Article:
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colours garden photography gardening ornamental trees and shrubs

Gardening in lockdown – early roses

However we feel pressurised by the pandemic at this time the garden reminds us that time moves on, nature continues as normal and the garden thus becomes a powerful presence in our daily lives and our ability to look to the future. Gardens give us some promise of good things to come.

Surely in early summers roses take central stage in many of our gardens. Here are a few of those adding colour and scent to our Avocet patch in early June. I grew up in a garden full of roses as my Dad was a keen gardener and roses were his first love. He grew them in a rose garden that took up the whole of our square front garden, up arches, against the house walls and over arbors with seats below. Our front garden was unlike the rose gardens of the fifties which would normally have a central rectangle of lawn with narrow straight edged borders around the perimeter. Roses were the only plant allowed. My Dad had no lawn just Cotswold stone paths winding their way beneath the roses and beneath the roses he grew lavenders, aquilegias and other delicate annuals and perennials.

We grow our roses in our mixed borders as shrubs or as climbers up posts, swags and obelisks. Here are some we are enjoying now. I wandered with my camera starting from the conservatory doors and followed pathways right the way around the garden front and back.

Rosa ‘Winchester Cathedral’                                     Rosa ‘Warm Welcome’

Rosa ‘Goldfinch’                                                  Rosa ‘Hot Chocolate’

Rosa ‘Veichenblau’

Rosa mutabilis – variation in flower colour

Rosa ‘Bobby James’                                             Rosa ‘Wollerton Old Hall’

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Rosa ‘Pauls’ Scarlet Climber’                             Rosa ‘Summer Wine’

Rosa ‘Summer Wine’ with Clematis romantika     Rosa ‘Red Velvet’

Rosa ‘Bengal Beauty’                                          Rosa ‘Raspberry Royale’

Rosa ‘Prince’s Trust’

Rosa ‘The Enchantress’

Rosa ‘Lady of Shallot’                                           Rosa glauca

Rosa ‘Jude the Obscure’                                      Rosa rugosa

Rosa ‘The Enchantress’ with Berberis ‘Helman’s Pillar’   Rosa ‘Geranium’

And there are so many more to come! Many of those still to come will be David Austin roses bred not far from us here in Shropshire, such as Rosa ‘Shropshire Lad’ a heavily flowering climber with a beautiful scent.

Just as I was ready to publish this latest lockdown post two more David Austin shrub roses came into bloom, R. ‘Fighting Temeraire’ (left) and R. ‘Lark Ascending’ (right).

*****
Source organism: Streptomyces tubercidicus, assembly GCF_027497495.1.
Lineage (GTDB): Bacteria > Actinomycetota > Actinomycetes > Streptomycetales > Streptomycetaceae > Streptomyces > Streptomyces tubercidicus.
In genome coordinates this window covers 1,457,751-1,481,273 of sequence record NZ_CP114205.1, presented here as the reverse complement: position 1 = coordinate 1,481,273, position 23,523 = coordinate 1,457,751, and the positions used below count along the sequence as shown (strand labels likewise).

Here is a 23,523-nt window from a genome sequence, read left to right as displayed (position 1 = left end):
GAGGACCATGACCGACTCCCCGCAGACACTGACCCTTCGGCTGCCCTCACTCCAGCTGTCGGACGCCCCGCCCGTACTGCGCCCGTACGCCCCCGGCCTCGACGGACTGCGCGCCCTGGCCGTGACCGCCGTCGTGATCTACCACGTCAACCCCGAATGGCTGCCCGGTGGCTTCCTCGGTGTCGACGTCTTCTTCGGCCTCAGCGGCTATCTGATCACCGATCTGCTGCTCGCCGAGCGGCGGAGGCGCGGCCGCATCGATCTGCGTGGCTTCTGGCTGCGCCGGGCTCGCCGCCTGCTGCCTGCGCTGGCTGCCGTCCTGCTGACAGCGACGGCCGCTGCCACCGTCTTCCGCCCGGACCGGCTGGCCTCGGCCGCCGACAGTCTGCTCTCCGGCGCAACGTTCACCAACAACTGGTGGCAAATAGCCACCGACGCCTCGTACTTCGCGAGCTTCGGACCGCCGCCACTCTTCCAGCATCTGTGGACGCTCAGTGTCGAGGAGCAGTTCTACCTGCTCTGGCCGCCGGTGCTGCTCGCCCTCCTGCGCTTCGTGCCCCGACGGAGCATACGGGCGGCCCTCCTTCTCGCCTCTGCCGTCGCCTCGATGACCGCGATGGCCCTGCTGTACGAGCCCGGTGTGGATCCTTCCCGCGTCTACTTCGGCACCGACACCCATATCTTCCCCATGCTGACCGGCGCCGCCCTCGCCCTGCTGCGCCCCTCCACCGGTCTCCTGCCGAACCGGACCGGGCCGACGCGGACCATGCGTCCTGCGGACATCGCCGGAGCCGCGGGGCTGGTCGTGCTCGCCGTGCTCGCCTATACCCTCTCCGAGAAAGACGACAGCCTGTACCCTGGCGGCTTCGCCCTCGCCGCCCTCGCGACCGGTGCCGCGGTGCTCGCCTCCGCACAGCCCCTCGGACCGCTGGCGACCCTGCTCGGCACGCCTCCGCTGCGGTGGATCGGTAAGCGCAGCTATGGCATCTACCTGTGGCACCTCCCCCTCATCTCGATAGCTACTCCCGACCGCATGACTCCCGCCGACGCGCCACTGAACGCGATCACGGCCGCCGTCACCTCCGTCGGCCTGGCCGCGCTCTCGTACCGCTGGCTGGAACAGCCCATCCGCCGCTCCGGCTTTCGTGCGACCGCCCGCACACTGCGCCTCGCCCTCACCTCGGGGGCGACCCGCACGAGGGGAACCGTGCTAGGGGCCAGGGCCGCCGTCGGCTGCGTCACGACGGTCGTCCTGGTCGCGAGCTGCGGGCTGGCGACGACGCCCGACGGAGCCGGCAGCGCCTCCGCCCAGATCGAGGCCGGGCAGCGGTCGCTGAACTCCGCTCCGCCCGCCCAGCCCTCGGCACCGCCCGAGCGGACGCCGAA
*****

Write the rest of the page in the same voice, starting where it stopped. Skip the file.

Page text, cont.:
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climbing plants garden photography gardening hardy perennials ornamental trees and shrubs roses

Christmas Rose

No, this is not going to be primarily about hellebore, sometimes known as Christmas Roses. They do not always flower at Christmas time, although in recent years the tendency to flower in December has increased here in our Shropshire garden.

I am talking here about the climbing version of Rosa Graham Thomas, a David Austin rose which we grow clambering over one of our garden sheds. We try to train some branches along the nearby fence but it likes to be on the shed roof best of all. It has been voted “The World’s Favourite Rose”. This seems particularly apt as Graham Thomas himself was one of the world’s favourite garden writers, having written 17 books in all. He was also an excellent artist working in both water colours and pencil, though he was best known perhaps for his role as the National Trust’s “head gardener”.

A second slow cold walk around the garden revealed that this year the hellebore are in fact performing in tune with their nick name, so perhaps I had better feature them too!

Here in winter its deep yellow blooms help to emphasise the depth of clear December skies. This rose manages to flourish all year, flowering almost every month of the year except straight after its annual pruning in spring. In winter it also displays large hips of orange and later red. Sadly it lacks the scent which pervades the garden in the humid warmer months. The David Austin catalogue describes this scent as typical “fresh tea rose fragrance” although “The under gardener”, otherwise known as my wife Jude, thinks it reminiscent of school dinners!

Several other roses have odd flowers on at the moment as a quick wander around with camera in hand illustrated. This sad rose bud didn’t quite make it to full bloom before being cut by the wind. The orange is the flower of a Calendula. They landed side by side on the bark surface of the new “Secret Garden”

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climbing plants garden photography gardening ornamental trees and shrubs roses shrubs

Scented Roses

A warm humid day brings out the best scent in the garden and roses are often considered the best blooms for sweet scents. But not all roses perform, with many hybrid teas completely without odour. When we began our garden in Plealey we wanted the best and most varied scented blooms so all our roses are New English varieties bred by David Austin. Luckily his nursery and trial grounds are not far away. The display gardens are amazing and give you the chance to fully experience the sight and scent of each variety. So chosing roses for our garden is so easy. We simply take a half hour drive, wander around the roses sniffing the blooms as we go and then make our final choice over a cup of tea served in cups decorated with paintings of roses of course.

We now enjoy here in our patch at Avocet “A Shropshire Lad”, “Falstaff”, “Teasing Georgia”, “Graham Thomas” and “Wenlock”. We grow them close to paths – close enough to enjoy their scents but not so close that we suffer from their thorns.

A Shropshire Lad